Thomas L. Masson 54 Illustrated by Alton E. Porter Sales Sense (a Story)
Dallas Melton 59 IUustrated by Robert A. Graef “Daddy Dumplins," the Play of the Month
Robert Mackay 65 Who's Who in the Affairs of the World
“Diplomatist" "How Do Y' Get That Way?" (a Story)
. Olin Lyman Illustrated by John R. Neill Greed! The Greatest Modern Curse
Orison Swett Marden 85 I Will Be Strong! (a Poem)
86 All There Is to Life, Anyway (a Poem)
Homer Croy 88 Why I Am a Middle-Aged Failure.
Anonymous 89 Landis, High Commissioner of Baseball .
Clark Streeter 95 My Struggle for Recognition (Interview with Sarah Bernhardt)
H. S. Morrison 99 Have You Ever Served Time as a “Town Pest?": . Harold Hiram Hertel 101 Alsberg, Foe of Food Fakers
Captain Paul V. Collins 104 How Jim Downes Paid Up (Conclusion)
George William Baker 107 Illustrated by Charles F. Jaeger
THE NEW SUCCESS is published monthly at the St. James Building. 1133 Broadway, New York City, by THE LOWREY-MARDEN CORPORATION. Dr. Orison Swett Marden, President; J. W. D. Grant, Treasurer; Robert Mackay, Secretary; F. C. Lowrey, Chairman, Board of Directors; H. R. Wardell, Member, Board of Directors. Advertising Rates on Application.
SUBSCRIPTION RATES: $2.50 Per Year; Foreign, $1 Extra; 25c Per Copy. Copyright 1920 by the Lowrey-Marden Corporation. All Rights Reserved.
Entered as Second-class Matter December 30, 1917, at the Post Office at New York, New York, under the Act of March 3, 1879. Entered at Stationer's Hall and Copyright, 1920, in Great Britain.
Could you step out of that business into another
TINE years ago H. F. Harris executive with the Maxwell, Studebaker and for thousands of men.
It has enwas manager of a department Seven years after he left the newspaper busi- abled many a man to do in five years
of a newspaper in a little city ness, he was a recognized industrial engi- what would otherwise have taken out West. If that newspaper had
He reorganized the Republic Motor many more. The man who has a suspended he would have had no choice but to find a position in a
operating basis, and developed the sales or working knowledge of all depart,
ganization that made it one of the leaders of ments of business can move from similar department with another the world. In May, 1920, he completed his business to business, if the oppor-, paper.
general manager of the Bethlehem Motors tunity offers itself. He has ability He was shut up inside a news- Corporation, and came to New York. to direct departmental heads bepaper world-absolutely dependent Today he is recognized as an ex
cause he knows thoroly thc workpert in the organization of indus- ings of their departments.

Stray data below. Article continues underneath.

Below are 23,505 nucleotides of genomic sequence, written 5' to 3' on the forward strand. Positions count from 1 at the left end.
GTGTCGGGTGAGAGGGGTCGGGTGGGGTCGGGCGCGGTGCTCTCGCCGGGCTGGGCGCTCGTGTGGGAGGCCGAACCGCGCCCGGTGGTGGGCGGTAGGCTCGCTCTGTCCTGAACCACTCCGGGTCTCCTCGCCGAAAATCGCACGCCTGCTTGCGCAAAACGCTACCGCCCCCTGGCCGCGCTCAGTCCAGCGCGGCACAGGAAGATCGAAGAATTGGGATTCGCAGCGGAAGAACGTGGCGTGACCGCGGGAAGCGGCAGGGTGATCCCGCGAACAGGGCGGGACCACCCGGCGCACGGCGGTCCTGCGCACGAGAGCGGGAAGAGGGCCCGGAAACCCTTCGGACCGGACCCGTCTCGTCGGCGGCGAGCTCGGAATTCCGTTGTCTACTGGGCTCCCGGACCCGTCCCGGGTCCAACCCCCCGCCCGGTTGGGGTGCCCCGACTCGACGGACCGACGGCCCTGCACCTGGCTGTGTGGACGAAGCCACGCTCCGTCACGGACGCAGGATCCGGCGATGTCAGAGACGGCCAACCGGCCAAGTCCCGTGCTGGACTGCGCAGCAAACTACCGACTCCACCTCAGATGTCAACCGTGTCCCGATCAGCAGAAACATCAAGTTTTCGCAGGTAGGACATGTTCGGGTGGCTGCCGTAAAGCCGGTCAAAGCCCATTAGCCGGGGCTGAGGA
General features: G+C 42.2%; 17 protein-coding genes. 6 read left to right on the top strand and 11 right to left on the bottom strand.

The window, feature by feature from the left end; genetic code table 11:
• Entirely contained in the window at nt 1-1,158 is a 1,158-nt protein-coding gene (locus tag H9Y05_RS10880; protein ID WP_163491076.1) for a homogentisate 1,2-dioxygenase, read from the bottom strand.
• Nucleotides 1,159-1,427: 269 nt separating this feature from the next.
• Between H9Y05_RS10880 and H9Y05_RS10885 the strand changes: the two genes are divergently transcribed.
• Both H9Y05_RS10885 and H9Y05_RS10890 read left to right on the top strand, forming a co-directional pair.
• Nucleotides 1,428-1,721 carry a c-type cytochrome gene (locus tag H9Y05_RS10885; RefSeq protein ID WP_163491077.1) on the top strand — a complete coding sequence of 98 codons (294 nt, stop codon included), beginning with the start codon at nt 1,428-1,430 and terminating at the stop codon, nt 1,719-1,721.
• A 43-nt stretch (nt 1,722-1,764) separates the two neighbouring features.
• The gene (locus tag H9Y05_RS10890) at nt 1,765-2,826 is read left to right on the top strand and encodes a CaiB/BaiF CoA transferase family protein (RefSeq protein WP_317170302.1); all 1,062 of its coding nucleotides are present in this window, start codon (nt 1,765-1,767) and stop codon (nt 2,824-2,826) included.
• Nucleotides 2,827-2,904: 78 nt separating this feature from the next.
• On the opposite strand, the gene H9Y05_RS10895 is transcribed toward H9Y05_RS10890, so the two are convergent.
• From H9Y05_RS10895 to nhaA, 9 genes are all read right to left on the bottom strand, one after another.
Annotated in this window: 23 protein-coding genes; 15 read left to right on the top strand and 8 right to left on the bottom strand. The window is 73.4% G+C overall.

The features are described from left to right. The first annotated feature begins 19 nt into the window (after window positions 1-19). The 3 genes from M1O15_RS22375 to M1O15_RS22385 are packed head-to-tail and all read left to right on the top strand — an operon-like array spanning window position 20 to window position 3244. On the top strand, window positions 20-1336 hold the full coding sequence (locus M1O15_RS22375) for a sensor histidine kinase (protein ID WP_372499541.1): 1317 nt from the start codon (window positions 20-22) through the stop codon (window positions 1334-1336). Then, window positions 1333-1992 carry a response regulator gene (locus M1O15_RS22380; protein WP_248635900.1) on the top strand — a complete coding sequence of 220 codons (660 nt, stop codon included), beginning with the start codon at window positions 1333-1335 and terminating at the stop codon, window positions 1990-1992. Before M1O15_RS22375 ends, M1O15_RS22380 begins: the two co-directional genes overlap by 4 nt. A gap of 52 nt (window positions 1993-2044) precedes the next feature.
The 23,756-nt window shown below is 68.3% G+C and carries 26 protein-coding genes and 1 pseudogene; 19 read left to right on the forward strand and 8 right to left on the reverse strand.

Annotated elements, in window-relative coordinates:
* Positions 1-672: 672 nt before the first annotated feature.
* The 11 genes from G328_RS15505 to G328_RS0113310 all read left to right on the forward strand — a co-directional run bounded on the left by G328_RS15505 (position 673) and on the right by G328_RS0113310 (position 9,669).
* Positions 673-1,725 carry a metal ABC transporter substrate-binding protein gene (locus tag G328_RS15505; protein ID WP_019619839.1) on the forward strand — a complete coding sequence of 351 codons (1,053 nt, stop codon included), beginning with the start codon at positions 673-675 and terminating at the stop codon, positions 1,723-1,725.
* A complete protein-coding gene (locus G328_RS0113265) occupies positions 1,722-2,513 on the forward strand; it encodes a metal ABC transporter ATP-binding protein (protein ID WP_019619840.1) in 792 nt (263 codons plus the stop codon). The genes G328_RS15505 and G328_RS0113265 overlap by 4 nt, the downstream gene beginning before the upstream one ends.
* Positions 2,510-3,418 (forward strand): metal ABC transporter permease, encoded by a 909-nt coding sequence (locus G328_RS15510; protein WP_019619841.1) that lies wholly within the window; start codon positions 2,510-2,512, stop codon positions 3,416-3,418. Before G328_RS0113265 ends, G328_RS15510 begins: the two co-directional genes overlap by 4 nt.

trial enterprises. Mr. Harris determined to break
“Forging Ahead in Business" over the barrier. He decided to
HAT was it which he brought THE full facts are in a book of 116 page: know the departments of business WHAT
with him that enabled him to that are common to all—and to do in seven years what others are
It is a book of seif-confidence--the self-conknow them so well that he could satisfied to achieve in twenty?
fidence of a man whose future is not at the
mercy of any one business, because he has apply his knowledge as an executive
The answer can be given in a the sort of training that has a market value to any business anywhere.
to any business anywhere. single sentence: ability, of course,
without obligation. Send for your copy It was with this purpose that he but with ability a working knowl- today. turned to the Alexander Hamilton edge of the fundamentals of busiInstitute.
ness which apply with equal force Alexander Hamilton Institute He found in it what he wanted. no matter what the character of the 21 Astor Place, New York City "To me the Institute was a wonderful business may be. guide in seeking out the short cuts and better methods in business." he wrote to the
Send me "Forging Ahead in Institute. “It started me to thinking along The Institute shortens the road Business" which I may keep wichbetter business lines, and I do not hesitate to credit its work with a large measure of
out obligation. my business training, which I could not have received in any other way.'
HE Alexander Hamilton Insti- Name...
Business Seven years are enough; tho success of H. F. Harris, or of any
Address. some men take twenty
other man; tho Mr. Harris, and
thousands of others, have been W VITHỊN a year after he enrolled, Mr. generous in their praise.
Harris stepped out of the newspaper But the Institute does claim to business into the automobile industry.
Business the next five years he was successively an
have shortened the path to success Position
It will be sent
Canadian Address, C. P. R. Building, Toronto ; Australian Address, 8a Castlereagh Street, Sydney
Copyright, 1921, Alexander Hamilton Institute